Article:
Time to dump the dumpsters?
For the second time in less than a year, the Blue Earth City Council has discussed trying to pass a garbage dumpster policy, or even a new ordinance.
Councilman Les Wiborg had requested that the council take another look at the problem.
“I just don’t think we need to have dumpsters in the residential areas,” Wiborg says. “They stay in people’s yards for a year and they smell. Plus, our streets get damaged when the things get emptied.”
The other council members agreed.
“I don’t see a problem with someone getting one for a while, especially if they are doing some remodeling,” Councilman Glenn Gaylord says. “But they just can’t leave it there, using it for dumping garbage all winter long.”
Councilman John Huisman says there has been a problem with one in First Ward.
“It was in the side yard for a long time, and was used for all kinds of things, including household garbage,” he says.
Councilman Dan Brod wondered why the council had not passed a new ordinance restricting the use of the dumpsters in residential areas.
“I thought we were going to limit them to just 21 days, and then they would have to renew the permit,” he says. “And, they would be required to dump them every two weeks.”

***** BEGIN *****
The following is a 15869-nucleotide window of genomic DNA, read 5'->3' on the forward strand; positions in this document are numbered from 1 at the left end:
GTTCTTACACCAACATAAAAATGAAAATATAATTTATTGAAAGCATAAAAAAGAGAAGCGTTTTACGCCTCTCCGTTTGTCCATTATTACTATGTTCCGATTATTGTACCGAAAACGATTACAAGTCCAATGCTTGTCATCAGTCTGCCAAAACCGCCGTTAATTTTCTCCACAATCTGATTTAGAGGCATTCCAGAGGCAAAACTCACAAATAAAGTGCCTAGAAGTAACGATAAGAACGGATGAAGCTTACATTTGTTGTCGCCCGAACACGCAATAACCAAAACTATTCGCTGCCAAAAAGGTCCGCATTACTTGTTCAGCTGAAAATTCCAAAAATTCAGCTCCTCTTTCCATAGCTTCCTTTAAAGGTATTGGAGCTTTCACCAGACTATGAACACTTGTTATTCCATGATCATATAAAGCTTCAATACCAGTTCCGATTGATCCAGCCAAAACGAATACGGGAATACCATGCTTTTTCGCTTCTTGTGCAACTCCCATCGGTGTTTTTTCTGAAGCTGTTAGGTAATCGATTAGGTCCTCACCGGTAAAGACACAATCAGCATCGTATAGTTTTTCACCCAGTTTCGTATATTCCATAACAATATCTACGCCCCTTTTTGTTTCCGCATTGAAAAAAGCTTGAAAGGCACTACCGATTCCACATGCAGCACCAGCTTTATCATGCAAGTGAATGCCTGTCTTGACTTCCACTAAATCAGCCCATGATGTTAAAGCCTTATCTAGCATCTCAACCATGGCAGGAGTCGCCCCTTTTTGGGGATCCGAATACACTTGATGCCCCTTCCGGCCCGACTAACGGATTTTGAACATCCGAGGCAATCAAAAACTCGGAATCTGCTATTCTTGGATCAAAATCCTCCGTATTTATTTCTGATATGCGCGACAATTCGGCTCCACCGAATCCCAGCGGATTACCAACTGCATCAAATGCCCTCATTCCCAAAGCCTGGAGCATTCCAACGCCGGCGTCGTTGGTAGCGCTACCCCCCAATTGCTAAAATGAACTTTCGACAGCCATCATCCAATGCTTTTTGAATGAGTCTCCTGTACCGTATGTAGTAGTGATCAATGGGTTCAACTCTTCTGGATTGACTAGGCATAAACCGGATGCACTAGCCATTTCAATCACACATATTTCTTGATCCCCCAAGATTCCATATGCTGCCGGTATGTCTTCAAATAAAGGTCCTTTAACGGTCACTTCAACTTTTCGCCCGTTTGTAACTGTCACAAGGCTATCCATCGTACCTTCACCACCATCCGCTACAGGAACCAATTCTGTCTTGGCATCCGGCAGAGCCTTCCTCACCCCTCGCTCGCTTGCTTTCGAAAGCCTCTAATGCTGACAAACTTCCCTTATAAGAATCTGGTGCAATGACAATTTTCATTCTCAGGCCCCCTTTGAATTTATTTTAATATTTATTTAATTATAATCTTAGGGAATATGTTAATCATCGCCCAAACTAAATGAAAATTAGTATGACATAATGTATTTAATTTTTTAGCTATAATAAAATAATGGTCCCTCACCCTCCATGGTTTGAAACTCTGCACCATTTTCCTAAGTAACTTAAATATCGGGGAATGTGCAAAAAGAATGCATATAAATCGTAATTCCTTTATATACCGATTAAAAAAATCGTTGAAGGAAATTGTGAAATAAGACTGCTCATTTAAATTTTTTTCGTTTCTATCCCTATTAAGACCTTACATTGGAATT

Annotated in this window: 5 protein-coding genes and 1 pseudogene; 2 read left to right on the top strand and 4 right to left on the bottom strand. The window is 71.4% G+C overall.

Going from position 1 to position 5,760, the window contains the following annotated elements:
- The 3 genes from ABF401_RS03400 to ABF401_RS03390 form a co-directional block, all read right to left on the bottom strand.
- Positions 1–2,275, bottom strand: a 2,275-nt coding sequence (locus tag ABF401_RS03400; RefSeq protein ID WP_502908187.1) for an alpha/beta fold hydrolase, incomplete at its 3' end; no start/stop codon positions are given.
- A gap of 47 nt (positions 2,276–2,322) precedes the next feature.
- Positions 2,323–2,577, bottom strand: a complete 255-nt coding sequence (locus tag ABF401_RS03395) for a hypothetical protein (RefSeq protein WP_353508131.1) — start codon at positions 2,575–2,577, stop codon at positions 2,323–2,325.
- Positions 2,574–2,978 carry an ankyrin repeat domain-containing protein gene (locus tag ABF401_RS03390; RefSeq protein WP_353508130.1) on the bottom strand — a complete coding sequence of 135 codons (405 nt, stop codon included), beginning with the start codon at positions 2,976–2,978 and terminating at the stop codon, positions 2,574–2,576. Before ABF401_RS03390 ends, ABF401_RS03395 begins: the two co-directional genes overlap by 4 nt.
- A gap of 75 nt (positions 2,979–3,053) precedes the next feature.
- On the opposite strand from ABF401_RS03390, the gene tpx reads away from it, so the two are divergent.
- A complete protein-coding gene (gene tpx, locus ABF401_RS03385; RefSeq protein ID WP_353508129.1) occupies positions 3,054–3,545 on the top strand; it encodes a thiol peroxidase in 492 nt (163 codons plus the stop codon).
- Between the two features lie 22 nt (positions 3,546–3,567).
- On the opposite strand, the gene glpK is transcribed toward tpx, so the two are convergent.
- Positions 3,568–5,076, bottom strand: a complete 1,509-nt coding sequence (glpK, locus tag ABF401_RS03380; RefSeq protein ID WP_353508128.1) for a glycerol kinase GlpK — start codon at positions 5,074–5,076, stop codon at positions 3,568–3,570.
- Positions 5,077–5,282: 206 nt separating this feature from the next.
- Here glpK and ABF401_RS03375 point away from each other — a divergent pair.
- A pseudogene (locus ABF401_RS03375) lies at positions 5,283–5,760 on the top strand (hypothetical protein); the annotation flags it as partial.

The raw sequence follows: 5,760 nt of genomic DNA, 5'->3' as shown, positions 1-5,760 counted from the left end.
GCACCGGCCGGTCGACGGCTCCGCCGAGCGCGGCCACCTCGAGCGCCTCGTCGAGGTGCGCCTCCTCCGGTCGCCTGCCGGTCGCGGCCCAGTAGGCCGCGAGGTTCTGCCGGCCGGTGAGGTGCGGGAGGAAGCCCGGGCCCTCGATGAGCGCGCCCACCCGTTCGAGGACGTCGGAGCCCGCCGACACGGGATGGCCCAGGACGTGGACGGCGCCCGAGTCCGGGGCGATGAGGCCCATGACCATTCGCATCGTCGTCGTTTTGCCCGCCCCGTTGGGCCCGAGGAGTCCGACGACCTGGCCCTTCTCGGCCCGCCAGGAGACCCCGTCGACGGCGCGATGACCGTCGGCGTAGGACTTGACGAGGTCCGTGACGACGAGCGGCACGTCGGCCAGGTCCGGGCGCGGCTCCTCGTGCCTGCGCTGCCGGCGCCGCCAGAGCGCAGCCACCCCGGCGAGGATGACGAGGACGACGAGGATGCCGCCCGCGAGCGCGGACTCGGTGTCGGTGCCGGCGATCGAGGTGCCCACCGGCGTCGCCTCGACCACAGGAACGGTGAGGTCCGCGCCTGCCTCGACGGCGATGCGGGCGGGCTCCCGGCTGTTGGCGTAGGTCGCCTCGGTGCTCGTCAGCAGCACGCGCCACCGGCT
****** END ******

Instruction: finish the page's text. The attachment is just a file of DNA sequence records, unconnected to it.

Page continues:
City Administrator Kathy Bailey says the council did not vote on a new dumpster ordinance because they felt the problem was already addressed by the current nuisance ordinance. “I did send a letter to one person about the dumpster in their yard, which did smell, and they removed it,” she says.
Bailey adds that when she contacted Waste Management, they reported only two dumpsters were in the residential portion of the city.
“Of course, there are other companies which furnish dumpsters to residents,” she adds.
Brod suggested a ban on all dumpsters in the city in areas zoned residential. However, Mayor Rob Hammond explained there could be a problem with it because there are businesses in residential areas, and residences in areas zoned business or commercial.
“There are times people need a dumpster,” Hammond says. “Like when moving, clearing out a house after a relative passes away, or remodeling.”
“We just need to restrict their use,” he says.
Hammond instructed Bailey to contact the city attorney and find out what the alternatives and options are, and have it ready at the next work session.